Hvorostovsky’s Surprise Return to the Met Opera

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lennygoran
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Hvorostovsky’s Surprise Return to the Met Opera

Post by lennygoran » Mon May 08, 2017 7:40 pm

Hope the link lets you see the clip! Regards, Len

Watch Dmitri Hvorostovsky’s Surprise Return to the Met Opera

By MICHAEL COOPER MAY 8, 2017


It was a return to the stage that some feared would never happen again.

Last year the beloved Russian baritone Dmitri Hvorostovsky withdrew from staged opera — including a run of “Eugene Onegin” performances at the Metropolitan Opera — because of a brain tumor. When it opened without him, the soprano Anna Netrebko and the other members of the cast held white roses during their ovations in tribute.

But Mr. Hvorostovsky made a surprise return to the Met on Sunday night, and his performance became the emotional high point of an all-star gala concert — and the payoff of a plan that had been quietly set in motion less than two weeks earlier.

It was Mr. Hvorostovsky’s success at an April 25 concert in Toronto — where he appeared alongside Ms. Netrebko, his longtime friend — that led Peter Gelb, general manager of the Met, to invite him to appear at the company’s gala celebrating its 50 years at Lincoln Center.

“The concert went very well, and a few days later I spoke with him when he was back in London,” Mr. Gelb said. “He told me that his doctors encouraged him to keep singing, and that every day he had been working out physically and singing every day, and he said he really wanted to come to New York and be part of the gala.”
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But the two men kept it quiet: Mr. Hvorostovsky’s health has been unpredictable, and he was forced to cancel several recitals this year. “We agreed that we would keep it a surprise,” Mr. Gelb said, “just to make sure that he really was going to be well enough to do it.”

No announcement was made, and Mr. Hvorostovsky’s name was not in the programs, though rumors began to swirl in the gossipy opera world. Mr. Gelb asked his production team to prepare a projection of Verdi’s “Rigoletto,” the opera Mr. Hvorostovsky planned to sing a selection from. The orchestra was not told until a last-minute rehearsal on Sunday afternoon — the loudspeaker that summons singers to the stage did not use his name — but when he strode onto the stage for the run-through they applauded him wildly.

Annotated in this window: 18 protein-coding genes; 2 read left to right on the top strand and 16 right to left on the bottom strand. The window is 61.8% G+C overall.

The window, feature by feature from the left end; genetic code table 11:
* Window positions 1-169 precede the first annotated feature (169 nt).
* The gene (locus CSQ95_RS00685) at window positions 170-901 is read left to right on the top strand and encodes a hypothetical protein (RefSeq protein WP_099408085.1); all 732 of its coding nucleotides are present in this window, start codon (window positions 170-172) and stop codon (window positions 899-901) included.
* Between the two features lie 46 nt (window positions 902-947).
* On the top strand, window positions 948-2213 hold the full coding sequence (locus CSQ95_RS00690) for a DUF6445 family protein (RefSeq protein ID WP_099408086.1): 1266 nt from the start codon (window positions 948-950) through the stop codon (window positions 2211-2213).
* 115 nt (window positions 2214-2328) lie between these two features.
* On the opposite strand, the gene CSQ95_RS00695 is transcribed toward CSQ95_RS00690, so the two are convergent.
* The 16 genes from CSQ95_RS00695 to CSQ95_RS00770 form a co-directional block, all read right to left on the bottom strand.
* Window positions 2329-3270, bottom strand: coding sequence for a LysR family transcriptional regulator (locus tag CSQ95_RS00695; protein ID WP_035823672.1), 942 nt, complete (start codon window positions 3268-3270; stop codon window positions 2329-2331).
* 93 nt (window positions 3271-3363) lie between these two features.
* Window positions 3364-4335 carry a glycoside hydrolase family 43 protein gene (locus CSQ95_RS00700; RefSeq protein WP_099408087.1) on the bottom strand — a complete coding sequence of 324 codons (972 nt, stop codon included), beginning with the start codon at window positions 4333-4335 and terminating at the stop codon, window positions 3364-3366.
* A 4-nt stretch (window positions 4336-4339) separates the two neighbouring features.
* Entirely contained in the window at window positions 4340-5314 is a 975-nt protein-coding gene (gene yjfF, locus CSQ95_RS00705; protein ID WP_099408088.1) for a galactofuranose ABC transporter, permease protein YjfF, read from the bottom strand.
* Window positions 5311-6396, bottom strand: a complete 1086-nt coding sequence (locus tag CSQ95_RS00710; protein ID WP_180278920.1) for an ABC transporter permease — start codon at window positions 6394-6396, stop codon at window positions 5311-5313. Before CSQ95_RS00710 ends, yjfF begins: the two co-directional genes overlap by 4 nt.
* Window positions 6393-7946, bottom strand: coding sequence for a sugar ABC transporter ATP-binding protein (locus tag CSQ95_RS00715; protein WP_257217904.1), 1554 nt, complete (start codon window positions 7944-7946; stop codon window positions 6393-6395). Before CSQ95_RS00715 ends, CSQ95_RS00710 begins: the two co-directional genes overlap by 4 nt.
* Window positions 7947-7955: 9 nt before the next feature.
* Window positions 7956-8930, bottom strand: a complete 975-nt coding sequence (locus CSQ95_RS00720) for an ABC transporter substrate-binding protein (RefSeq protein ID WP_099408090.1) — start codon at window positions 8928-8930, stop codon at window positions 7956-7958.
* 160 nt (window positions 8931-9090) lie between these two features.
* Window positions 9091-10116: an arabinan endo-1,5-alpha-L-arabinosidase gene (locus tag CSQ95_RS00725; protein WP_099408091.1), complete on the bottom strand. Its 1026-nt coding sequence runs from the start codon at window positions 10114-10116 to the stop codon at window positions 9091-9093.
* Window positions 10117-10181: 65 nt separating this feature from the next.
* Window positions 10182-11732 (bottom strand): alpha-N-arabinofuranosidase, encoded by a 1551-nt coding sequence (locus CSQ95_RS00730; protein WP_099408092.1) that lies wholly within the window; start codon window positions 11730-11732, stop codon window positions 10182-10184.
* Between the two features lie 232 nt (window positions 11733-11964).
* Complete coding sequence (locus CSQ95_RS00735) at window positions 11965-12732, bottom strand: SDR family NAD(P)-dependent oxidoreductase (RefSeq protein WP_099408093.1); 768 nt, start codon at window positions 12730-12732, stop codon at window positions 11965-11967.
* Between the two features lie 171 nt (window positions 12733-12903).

Jessica Phillips, a clarinet player, said that even musicians who were not performing the “Rigoletto” aria crowded into the pit to pay their respects. “The orchestra has a lot of love for him,” she said.

The gala audience was not let in on the secret until Mr. Gelb walked onstage on Sunday to make the announcement in the middle of the concert. “It’s my honor to introduce one of the most wonderful and greatest artists, who has defied all the odds and the gods to be here tonight,” he said.


Mr. Hvorostovsky, 54, strode out, squared his feet and bent over, suggesting Rigoletto, the hunchback jester he was playing. Then he sang a searing, poignant “Cortigiani, vil razza dannata.” When it was over the audience cheered him with a long standing ovation, which continued as he blew kisses to the audience and touched his heart in gratitude.

Nearly two years ago Mr. Hvorostovsky, who has appeared at the Met nearly 200 times since his debut in 1995, announced that he had a brain tumor. Since then he has given some memorable performances, but in December he announced that he was withdrawing from all staged opera performances “for the foreseeable future.”

Mr. Hvorostovsky said that balance problems associated with his illness made appearing in full productions impossible, but that he intended to continue making recordings and giving recitals. Later that month Tass reported that he had been hospitalized with pneumonia, and he canceled several recitals planned for Kaliningrad, Russia; Minsk, Belarus; and the Vienna State Opera. (Mr. Hvorostovsky, who was traveling on Monday, declined an interview request.)

“I had been greatly looking forward to these recitals, and it truly pains me to have to withdraw from them,” he said in a statement in February. “However, right now I must follow doctor’s orders and focus on my recovery.”

But since then he has returned to recitals. Next month a recording of “Russia Cast Adrift,” in which he sings a newly orchestrated version of a song cycle by the Russian composer Georgy Sviridov, will be released on Delos; in October the label plans to release a recording of “Rigoletto” featuring Mr. Hvorostovsky in the title role.

Mr. Hvorostovsky appeared on Sunday at the dinner that followed the gala concert, and on Monday morning, before flying back home to London, he spoke with Mr. Gelb.

“He said to me this morning,” Mr. Gelb recalled, “that the performance last night had given him new life, and hope.”



https://www.nytimes.com/2017/05/08/arts ... ctionfront

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